The second bedroom (left) has an antique iron bed which I’ve teamed with a cheat of drawers that’s a family heirloom. Max’s room was created in the loft space by using the existing ‘A frame’ as the wall structure, a jungle theme evolving as the beams looked like huge tree trunks growing through his bedroom. In the master bedroom, also in the loft space, we managed to keep much of the original wood work. I used hidden uplighters to maximize the effects of the woodwork against the pale walls. The room is really bright and airy – perfect for a relaxing bedroom.
One of the features of the living room is the colour red. I love it – my poor husband has had to endure in every house we live in – but it’s a great colour to make a room feel warm and vibrant. You have to be careful though, as too much of it would feel a bit gruesome and gothic, so the sofa, also from IKEA, is black suede effect, and that colour calms the room down, and works well with the red rug also from Ikea. I made cushions from red dupion silk, and roman blinds from grey dupion which I got from ebay. I wanted a modern stove in the living room and I found this one, called ‘Saey’ from ‘Eurostove’ on the internet. It comes from Belgium and was shipped direct to France. It’s very efficient and heats the house very well as well as being a focus piece to the room that looks fantastic alight.
We sourced some things in France, such as most of the building materials, but some of the furnishings as well as the paint came from England, which we brought back ourselves in our trusty truck. The bathtub was from a local store around the corner from where we lived. The leather bed in the main bedroom is from Homebase.
Also from Homebase are the black tiles in the main bathroom (left). They were pretty inexpensive but we mixed those with a few beautiful polished marble mosaic tiles from Reed Harris that really glisten and give the bathrooms a luxurious feel.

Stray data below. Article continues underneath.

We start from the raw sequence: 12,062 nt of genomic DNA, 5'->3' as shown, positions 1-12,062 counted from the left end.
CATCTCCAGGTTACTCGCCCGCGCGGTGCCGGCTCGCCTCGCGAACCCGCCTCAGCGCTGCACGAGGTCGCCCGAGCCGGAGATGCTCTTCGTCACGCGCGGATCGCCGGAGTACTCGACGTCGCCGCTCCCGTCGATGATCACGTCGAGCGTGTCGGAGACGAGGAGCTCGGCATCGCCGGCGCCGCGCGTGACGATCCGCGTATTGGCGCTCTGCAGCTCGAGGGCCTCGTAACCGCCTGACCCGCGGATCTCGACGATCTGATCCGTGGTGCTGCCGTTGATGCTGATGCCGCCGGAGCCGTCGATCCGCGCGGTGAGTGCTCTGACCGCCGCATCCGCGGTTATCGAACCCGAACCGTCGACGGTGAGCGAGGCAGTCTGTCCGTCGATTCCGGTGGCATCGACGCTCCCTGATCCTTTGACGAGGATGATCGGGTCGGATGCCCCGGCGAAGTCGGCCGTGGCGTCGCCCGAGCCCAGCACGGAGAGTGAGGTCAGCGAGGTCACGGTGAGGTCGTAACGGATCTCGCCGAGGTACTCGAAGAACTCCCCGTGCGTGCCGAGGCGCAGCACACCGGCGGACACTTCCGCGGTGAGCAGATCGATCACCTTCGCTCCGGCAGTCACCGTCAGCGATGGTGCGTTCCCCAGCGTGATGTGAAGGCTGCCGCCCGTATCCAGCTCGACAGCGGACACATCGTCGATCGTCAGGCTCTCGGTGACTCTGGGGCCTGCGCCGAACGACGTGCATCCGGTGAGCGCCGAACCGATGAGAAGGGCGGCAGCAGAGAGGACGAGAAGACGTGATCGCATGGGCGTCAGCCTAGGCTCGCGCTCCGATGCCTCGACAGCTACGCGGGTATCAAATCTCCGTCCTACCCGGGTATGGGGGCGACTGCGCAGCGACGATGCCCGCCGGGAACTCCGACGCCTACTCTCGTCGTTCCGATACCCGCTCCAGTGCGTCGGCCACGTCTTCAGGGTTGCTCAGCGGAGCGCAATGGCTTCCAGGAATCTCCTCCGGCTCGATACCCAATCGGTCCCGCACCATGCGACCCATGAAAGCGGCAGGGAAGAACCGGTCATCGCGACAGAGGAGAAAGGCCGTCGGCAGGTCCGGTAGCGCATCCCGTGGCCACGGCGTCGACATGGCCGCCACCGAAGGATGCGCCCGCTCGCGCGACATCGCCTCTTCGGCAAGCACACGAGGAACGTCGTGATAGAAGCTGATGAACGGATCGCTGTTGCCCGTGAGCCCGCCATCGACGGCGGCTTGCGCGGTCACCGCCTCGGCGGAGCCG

We reckon that we spent about £40,000 on renovating the house, although that figure includes our living expenses for the time that it took. After we finished the house we had to decide what we were going to do, Danny started work for a building firm, but we soon realised that we couldn’t really afford to live in France. Danny wasn’t really qualified so he couldn’t work for himself and the money was terrible which meant we had just enough to live on. Plus Max wasn’t really happy in school and we missed our friends and family.
So in February 2006 we returned to the UK, and fitted seamlessly back into our life. Danny went back into the family business, and I went back to my old job in marketing. We rented a house which we have subsequently bought and are currently extending (fortunately without the portta potty).
We have thought about selling the house in France – the estate agent who sold it to us valued it at 200,000 euros, and said it was the best they had seen, but at the moment we can’t make up our minds. It has been such a large part of our lives that it would be hard to sell it. So in the meantime we have rented it out, and in the first year we had so many bookings – 17 weeks – that there was no free time during the summer for us to use it! I suspect it may be in the family for sometime to come.
Zoe’s clever decorating ideas
* mix antiques with modern furniture and fittings to create a look and feels comfortable but contemporary at the same time.
* a touch of rich colour, such has red, can make a room feel inviting but don’t go overboard. Go for either one stand out piece of furniture like a sofa, or accessories such as a rug, cushions and vases.
* leaving walls exposed in a few places is an easy way to give a room character
Zoe’s renovating advice
* buying item from the UK can save money, especially if you combine shopping trips with holidays to visit friends and family. I would recommend shopping around online
* get a French-English building term dictionary – invaluable when shopping in local DIY shops
* having neutral floor and wall coverings and adding colour through accessories is a good idea, and the look can be quickly changed inexpensively if you get bored of the colour scheme
SEE ALSO: ‘From Dereliction to Dream Home’
* Could your home help and inspire others living in France?
If so, we’ve love to see it! All you have to do is email a few pictures to us with a few lines about what you’ve done. Easy!